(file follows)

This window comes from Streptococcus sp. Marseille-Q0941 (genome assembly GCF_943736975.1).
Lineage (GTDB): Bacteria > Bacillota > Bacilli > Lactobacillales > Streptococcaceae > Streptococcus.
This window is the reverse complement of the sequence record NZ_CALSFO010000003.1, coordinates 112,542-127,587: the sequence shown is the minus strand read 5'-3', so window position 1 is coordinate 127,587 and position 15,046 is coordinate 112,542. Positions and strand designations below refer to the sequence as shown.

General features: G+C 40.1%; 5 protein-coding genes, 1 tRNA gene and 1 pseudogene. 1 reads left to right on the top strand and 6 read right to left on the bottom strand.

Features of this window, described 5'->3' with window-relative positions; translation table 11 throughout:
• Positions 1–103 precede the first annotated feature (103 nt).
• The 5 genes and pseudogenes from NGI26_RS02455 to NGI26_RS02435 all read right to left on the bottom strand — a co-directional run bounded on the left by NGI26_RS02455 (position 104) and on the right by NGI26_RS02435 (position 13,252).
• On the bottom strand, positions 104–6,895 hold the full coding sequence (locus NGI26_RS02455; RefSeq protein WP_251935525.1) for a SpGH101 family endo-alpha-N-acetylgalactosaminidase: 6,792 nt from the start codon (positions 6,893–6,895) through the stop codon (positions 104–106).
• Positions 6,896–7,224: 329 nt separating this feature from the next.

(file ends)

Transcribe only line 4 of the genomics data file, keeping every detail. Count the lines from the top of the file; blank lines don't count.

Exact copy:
General features: G+C 40.1%; 5 protein-coding genes, 1 tRNA gene and 1 pseudogene. 1 reads left to right on the top strand and 6 read right to left on the bottom strand.